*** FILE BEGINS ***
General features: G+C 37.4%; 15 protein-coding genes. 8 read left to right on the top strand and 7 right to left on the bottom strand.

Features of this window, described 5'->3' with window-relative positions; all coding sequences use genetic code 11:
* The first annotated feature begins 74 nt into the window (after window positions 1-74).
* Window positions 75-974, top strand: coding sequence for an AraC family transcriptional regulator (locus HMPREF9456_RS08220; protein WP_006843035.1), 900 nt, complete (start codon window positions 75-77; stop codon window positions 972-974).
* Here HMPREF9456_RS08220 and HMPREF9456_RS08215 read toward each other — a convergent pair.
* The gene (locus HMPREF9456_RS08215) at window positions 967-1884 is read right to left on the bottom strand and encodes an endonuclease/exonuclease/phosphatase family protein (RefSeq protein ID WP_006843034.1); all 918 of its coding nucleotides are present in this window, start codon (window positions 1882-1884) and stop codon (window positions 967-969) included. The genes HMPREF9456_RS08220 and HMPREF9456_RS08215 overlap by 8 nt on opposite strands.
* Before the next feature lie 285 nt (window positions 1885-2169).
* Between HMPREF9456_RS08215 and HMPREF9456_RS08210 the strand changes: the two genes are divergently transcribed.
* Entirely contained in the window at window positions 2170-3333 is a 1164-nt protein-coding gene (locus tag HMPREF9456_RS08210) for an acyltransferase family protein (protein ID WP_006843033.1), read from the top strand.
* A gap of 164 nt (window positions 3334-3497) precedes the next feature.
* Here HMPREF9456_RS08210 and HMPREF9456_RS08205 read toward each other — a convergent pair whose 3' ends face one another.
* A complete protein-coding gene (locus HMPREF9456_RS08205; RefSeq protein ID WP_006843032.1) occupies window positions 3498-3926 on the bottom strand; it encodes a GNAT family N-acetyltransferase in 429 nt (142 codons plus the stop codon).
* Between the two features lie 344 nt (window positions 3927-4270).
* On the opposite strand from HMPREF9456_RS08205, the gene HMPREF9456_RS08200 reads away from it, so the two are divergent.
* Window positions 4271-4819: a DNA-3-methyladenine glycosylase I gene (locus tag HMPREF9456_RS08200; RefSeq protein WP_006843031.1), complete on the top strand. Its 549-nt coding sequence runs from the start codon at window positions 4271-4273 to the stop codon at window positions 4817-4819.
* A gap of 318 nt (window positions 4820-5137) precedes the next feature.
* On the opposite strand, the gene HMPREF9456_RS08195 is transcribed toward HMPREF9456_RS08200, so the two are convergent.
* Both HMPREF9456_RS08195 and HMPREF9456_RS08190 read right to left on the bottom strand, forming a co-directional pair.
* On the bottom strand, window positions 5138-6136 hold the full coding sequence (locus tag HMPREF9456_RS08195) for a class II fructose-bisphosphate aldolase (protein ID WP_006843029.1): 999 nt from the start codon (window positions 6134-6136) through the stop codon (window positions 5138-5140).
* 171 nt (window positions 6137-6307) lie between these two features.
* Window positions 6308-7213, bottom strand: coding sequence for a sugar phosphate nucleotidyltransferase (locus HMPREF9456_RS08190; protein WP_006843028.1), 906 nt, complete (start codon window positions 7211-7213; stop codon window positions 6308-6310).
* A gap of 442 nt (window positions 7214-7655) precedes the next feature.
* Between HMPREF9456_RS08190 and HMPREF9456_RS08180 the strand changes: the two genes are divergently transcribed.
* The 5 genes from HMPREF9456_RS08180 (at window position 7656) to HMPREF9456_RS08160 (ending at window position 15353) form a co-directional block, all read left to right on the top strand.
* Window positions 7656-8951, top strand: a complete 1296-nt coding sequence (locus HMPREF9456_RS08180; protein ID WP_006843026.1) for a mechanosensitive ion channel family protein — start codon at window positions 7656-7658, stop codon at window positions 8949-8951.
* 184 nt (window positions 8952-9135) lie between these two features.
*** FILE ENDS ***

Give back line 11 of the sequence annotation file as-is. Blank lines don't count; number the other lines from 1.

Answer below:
* Here HMPREF9456_RS08210 and HMPREF9456_RS08205 read toward each other — a convergent pair whose 3' ends face one another.